On Monday 13th February Bristol Cycling member Sam Saunders spoke to Made in Bristol TV about the work taking place to restore Prince’s St. Bridge repairs. Standing by the MShed, in front of the temporary structure spanning the Grade II listed bridge, Sam reflected on the changes pointing out that the whole area has been much more agreeable, and attractive for tourism, while free of motor vehicles during the closure.
The long running repairs have been taking place to tackle the corrosion that have afflicted the bridge which was built in 1879, and the resulting closure has prompted debate about how the bridge should be used when it is re-opened.
Bristol Cycling have been campaigning for the bridge to remain closed to motor traffic for the simple reason that the city center is a nicer, healthier place to be when not filled with cars that take up space and emit fumes & noise. Bristol Cycling’s petition in support of this campaign (open until 1st March) has attracted almost 600 signatures. Bristol Cycling support the vision of a Living Heart.
Last week saw the 2017 Sustainable Transport & Health Summit take place showcasing the quality sustainable travel infrastructure and behaviour change initiatives that are incentivising active travel choices. There delegates heard the benefits that active transport, and a shift away from car use, can have on people’s health. By reducing air pollution and inactivity we can tackle widespread problems of obesity & encourage healthier lifestyles.
At the conference Bristol Cycling member Nick Davies asked Deputy Mayor for Transport Cllr Mark Bradshaw what his plans for the bridge were. Cllr Bradshaw confirmed that the bridge would re-open to motor traffic once repairs are complete partly to mitigate some of the impact of the road works taking place in other areas of the city. Cllr Bradshaw said the decision could be revisited in the future, once the worst of the works has passed. We also understand the Council are reviewing closing the bridge to motors at the weekend which we would welcome.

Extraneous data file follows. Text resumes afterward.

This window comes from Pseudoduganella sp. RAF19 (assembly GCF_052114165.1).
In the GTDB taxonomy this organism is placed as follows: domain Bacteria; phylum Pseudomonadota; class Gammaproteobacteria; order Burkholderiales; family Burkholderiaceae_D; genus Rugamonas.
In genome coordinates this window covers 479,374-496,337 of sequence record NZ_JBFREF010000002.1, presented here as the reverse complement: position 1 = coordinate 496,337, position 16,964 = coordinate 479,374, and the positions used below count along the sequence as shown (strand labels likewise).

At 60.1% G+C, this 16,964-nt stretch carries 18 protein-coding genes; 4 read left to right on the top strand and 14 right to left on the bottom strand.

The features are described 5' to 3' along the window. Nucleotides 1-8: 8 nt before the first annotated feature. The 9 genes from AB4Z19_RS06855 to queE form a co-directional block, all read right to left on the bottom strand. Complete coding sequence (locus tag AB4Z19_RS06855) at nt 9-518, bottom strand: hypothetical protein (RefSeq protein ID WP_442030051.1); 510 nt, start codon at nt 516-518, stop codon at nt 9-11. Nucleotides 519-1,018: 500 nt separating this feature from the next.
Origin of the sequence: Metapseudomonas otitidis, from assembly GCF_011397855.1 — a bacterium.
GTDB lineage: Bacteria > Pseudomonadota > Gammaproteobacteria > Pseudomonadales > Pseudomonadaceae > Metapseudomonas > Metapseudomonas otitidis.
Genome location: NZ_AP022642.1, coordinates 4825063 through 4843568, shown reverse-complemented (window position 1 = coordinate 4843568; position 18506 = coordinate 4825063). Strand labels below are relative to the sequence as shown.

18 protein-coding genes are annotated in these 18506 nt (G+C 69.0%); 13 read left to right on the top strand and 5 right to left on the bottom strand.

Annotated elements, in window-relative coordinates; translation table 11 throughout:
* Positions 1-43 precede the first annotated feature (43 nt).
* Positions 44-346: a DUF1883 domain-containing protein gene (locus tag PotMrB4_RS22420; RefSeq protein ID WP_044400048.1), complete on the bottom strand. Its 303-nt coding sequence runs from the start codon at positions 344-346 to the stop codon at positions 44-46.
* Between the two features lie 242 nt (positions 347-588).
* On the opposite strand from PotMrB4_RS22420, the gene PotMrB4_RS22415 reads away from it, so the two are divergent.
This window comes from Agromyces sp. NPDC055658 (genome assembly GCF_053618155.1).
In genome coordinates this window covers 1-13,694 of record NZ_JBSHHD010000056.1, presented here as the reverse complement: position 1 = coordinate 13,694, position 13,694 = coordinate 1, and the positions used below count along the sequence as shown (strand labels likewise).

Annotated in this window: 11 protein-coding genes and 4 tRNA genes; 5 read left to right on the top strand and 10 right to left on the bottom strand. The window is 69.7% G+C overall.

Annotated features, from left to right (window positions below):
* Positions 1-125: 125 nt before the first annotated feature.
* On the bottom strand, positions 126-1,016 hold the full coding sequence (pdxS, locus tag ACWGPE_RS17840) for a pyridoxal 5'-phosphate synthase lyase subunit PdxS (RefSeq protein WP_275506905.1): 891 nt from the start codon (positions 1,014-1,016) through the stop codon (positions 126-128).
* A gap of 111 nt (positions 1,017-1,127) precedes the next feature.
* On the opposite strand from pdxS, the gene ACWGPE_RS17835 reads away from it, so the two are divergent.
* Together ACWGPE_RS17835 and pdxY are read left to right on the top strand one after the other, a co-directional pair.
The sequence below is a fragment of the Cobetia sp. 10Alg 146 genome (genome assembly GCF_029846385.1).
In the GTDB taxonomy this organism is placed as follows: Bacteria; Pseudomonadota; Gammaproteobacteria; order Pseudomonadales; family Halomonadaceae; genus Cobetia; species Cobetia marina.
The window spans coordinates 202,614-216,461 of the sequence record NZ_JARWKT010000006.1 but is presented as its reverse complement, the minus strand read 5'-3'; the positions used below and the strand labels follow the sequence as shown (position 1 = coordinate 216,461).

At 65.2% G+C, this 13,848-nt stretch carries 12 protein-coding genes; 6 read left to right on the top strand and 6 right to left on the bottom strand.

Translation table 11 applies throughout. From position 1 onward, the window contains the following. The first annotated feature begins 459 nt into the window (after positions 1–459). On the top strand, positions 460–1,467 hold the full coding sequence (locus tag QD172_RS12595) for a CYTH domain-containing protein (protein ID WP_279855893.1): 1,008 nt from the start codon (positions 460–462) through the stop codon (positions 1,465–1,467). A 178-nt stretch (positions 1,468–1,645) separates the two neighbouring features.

While we can understand Cllr Bradshaw’s attempts to mitigate the disruption we feel he has made a fundamental error. The roadworks do not increase the need to open the bridge to motor vehicles – in fact it amplifies the need to support far more efficient alternatives. Congestion in Bristol is a result of over-dependence on motor vehicles that take up lots of space. The only way to tackle congestion is to support the use of more efficient alternatives including walking, buses and cycling.
During the temporary closure the space either side of the bridge, while not completely car free, has been noticeably better. The air is much cleaner and pedestrian traffic has flowed much more freely. The decision not to claim the space for healthy streets is a missed opportunity and flies in the face of the Council’s commitments to clean up Bristol’s air and tackle the city’s congestion. We call on Cllr Bradshaw and the Mayor to be bold in the face of resistance and take the difficult decisions needed to build a better Bristol.
Cycling is great for easing congestion. Cycling is great for Bristol.
Bristol Cycling believe that cycling can help solve many of Bristol’s problems and we provide a voice for cycling in the city. If you’d like to support us please follow us at @BristolCycling or become a member.